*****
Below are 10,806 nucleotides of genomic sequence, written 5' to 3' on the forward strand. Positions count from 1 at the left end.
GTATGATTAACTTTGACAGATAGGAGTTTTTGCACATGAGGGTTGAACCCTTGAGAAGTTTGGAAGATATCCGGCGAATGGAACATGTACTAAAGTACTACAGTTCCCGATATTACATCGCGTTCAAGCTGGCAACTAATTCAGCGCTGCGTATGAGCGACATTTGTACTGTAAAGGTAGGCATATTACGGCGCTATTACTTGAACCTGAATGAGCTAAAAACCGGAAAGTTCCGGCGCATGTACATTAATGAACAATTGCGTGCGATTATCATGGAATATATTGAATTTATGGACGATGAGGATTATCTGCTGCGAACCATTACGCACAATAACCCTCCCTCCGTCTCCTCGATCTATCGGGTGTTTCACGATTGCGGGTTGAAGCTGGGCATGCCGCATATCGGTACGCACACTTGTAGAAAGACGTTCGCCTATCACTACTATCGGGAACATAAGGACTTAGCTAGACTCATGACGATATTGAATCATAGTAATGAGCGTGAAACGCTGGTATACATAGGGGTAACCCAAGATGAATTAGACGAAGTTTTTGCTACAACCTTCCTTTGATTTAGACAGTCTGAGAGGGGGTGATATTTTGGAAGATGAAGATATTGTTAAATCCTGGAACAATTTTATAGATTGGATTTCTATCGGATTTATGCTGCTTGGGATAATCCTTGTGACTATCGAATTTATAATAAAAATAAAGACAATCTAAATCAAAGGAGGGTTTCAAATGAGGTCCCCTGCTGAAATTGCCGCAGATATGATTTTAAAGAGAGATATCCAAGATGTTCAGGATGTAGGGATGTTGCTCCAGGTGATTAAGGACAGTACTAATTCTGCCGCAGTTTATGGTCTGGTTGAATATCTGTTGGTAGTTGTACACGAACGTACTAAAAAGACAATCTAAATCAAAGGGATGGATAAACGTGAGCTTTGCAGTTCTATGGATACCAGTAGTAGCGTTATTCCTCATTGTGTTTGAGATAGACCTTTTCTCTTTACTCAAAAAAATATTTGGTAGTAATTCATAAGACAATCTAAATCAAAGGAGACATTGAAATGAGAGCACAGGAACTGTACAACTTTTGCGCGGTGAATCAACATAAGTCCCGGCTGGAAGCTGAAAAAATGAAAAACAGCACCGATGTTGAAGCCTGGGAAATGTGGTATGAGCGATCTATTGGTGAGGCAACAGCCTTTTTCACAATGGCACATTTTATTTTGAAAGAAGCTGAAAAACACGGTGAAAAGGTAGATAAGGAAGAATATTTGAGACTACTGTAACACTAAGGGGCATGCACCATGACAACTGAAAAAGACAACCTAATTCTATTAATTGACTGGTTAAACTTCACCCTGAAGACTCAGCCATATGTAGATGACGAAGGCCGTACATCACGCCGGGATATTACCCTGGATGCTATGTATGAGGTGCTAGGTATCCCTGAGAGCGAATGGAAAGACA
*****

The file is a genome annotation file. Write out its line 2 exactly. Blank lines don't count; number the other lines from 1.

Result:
GTATGATTAACTTTGACAGATAGGAGTTTTTGCACATGAGGGTTGAACCCTTGAGAAGTTTGGAAGATATCCGGCGAATGGAACATGTACTAAAGTACTACAGTTCCCGATATTACATCGCGTTCAAGCTGGCAACTAATTCAGCGCTGCGTATGAGCGACATTTGTACTGTAAAGGTAGGCATATTACGGCGCTATTACTTGAACCTGAATGAGCTAAAAACCGGAAAGTTCCGGCGCATGTACATTAATGAACAATTGCGTGCGATTATCATGGAATATATTGAATTTATGGACGATGAGGATTATCTGCTGCGAACCATTACGCACAATAACCCTCCCTCCGTCTCCTCGATCTATCGGGTGTTTCACGATTGCGGGTTGAAGCTGGGCATGCCGCATATCGGTACGCACACTTGTAGAAAGACGTTCGCCTATCACTACTATCGGGAACATAAGGACTTAGCTAGACTCATGACGATATTGAATCATAGTAATGAGCGTGAAACGCTGGTATACATAGGGGTAACCCAAGATGAATTAGACGAAGTTTTTGCTACAACCTTCCTTTGATTTAGACAGTCTGAGAGGGGGTGATATTTTGGAAGATGAAGATATTGTTAAATCCTGGAACAATTTTATAGATTGGATTTCTATCGGATTTATGCTGCTTGGGATAATCCTTGTGACTATCGAATTTATAATAAAAATAAAGACAATCTAAATCAAAGGAGGGTTTCAAATGAGGTCCCCTGCTGAAATTGCCGCAGATATGATTTTAAAGAGAGATATCCAAGATGTTCAGGATGTAGGGATGTTGCTCCAGGTGATTAAGGACAGTACTAATTCTGCCGCAGTTTATGGTCTGGTTGAATATCTGTTGGTAGTTGTACACGAACGTACTAAAAAGACAATCTAAATCAAAGGGATGGATAAACGTGAGCTTTGCAGTTCTATGGATACCAGTAGTAGCGTTATTCCTCATTGTGTTTGAGATAGACCTTTTCTCTTTACTCAAAAAAATATTTGGTAGTAATTCATAAGACAATCTAAATCAAAGGAGACATTGAAATGAGAGCACAGGAACTGTACAACTTTTGCGCGGTGAATCAACATAAGTCCCGGCTGGAAGCTGAAAAAATGAAAAACAGCACCGATGTTGAAGCCTGGGAAATGTGGTATGAGCGATCTATTGGTGAGGCAACAGCCTTTTTCACAATGGCACATTTTATTTTGAAAGAAGCTGAAAAACACGGTGAAAAGGTAGATAAGGAAGAATATTTGAGACTACTGTAACACTAAGGGGCATGCACCATGACAACTGAAAAAGACAACCTAATTCTATTAATTGACTGGTTAAACTTCACCCTGAAGACTCAGCCATATGTAGATGACGAAGGCCGTACATCACGCCGGGATATTACCCTGGATGCTATGTATGAGGTGCTAGGTATCCCTGAGAGCGAATGGAAAGACA